We’ve all had a package disappear in transit, and while it’s an inconvenience, it’s not usually life-changing.
Louis Paul Herbert was waiting for a UPS delivery that contained a check for a tidy sum, which he’d inherited after his father’s death in February.
But the package never arrived, although it only needed to travel 270 miles across the province.
“I’m waiting at the UPS store, around 3 p.m. because that’s when they said the guys came in. Nothing shows up,” said Herbert. “I came back in the evening. Nothing shows up... and I’m wondering, ‘What’s happened to my inheritance?'”
The whole family became embroiled in a huge dispute over the money, which they couldn’t access despite the fact that the check was never cashed.
UPS offered the family a refund of $32 for the mailing costs, but the bank, TD Canada Trust, refused to issue a new check unless Herbert’s sister, Lorette Taylor – the will’s executor – promised to refund the institution if someone did cash the check.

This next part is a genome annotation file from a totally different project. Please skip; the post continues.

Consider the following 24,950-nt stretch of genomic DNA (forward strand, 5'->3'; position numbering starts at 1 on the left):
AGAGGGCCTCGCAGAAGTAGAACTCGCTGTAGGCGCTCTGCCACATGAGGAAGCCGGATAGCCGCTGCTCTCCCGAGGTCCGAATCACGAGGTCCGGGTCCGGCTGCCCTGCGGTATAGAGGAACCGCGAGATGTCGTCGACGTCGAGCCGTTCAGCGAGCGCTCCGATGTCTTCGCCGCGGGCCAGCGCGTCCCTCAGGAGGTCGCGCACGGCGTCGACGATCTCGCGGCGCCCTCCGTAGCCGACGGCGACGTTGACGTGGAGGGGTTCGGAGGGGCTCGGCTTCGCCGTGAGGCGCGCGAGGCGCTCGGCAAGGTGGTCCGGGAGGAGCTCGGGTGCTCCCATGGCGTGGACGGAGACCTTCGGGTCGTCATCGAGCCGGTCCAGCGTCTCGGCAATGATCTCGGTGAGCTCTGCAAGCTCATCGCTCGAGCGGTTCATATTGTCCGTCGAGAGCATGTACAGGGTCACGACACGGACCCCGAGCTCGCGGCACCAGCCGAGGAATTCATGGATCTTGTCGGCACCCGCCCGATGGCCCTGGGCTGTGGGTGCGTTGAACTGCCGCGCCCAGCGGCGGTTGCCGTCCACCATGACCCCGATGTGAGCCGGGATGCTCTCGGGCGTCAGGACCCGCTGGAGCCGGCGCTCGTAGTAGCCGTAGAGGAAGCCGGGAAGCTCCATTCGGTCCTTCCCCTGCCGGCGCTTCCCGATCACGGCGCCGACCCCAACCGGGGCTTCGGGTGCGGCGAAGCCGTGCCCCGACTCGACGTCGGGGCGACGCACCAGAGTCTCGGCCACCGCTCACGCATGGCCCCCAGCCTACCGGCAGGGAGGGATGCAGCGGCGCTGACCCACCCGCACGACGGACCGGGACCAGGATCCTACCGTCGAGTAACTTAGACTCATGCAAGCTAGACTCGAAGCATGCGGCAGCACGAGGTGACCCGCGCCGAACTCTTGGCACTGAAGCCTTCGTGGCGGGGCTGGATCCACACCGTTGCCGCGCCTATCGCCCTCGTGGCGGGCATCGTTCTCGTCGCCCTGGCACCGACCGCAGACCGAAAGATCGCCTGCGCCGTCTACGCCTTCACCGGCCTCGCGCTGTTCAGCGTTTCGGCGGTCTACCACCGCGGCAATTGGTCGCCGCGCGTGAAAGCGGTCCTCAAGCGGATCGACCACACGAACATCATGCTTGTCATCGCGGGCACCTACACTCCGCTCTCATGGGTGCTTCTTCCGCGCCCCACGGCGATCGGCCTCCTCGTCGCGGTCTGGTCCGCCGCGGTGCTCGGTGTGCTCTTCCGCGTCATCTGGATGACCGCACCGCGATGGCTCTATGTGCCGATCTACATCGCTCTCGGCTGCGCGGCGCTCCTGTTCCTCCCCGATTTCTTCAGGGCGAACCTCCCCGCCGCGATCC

“It was a total surprise,” said Taylor. “Never in my wildest imagination did I think something like this would happen.” She said the bank told her that she obtained the check from the bank after bank management told her it was the safest way to send the money – and she claims that the bank guaranteed that the money would be replaced if the check got lost in the mail.
UPS spokeswoman Nirali Raval apologized, saying, ““While UPS’s service is excellent in our industry, we are unfortunately not perfect. Occasionally, the loss of a package does occur. Our records indicate that our team followed UPS protocol and an exhaustive search for this package was completed by our Operations and Security teams. Unfortunately, we were unable to locate the package.”
What Do You Think?
What do you think about UPS dropping the ball? Was Taylor unwise for sending such a huge sum through a delivery service, and more importantly, what would you do if nearly a million dollars got lost on its way to you? I’d love to hear what you think, so share your thoughts on my Facebook page or on Twitter!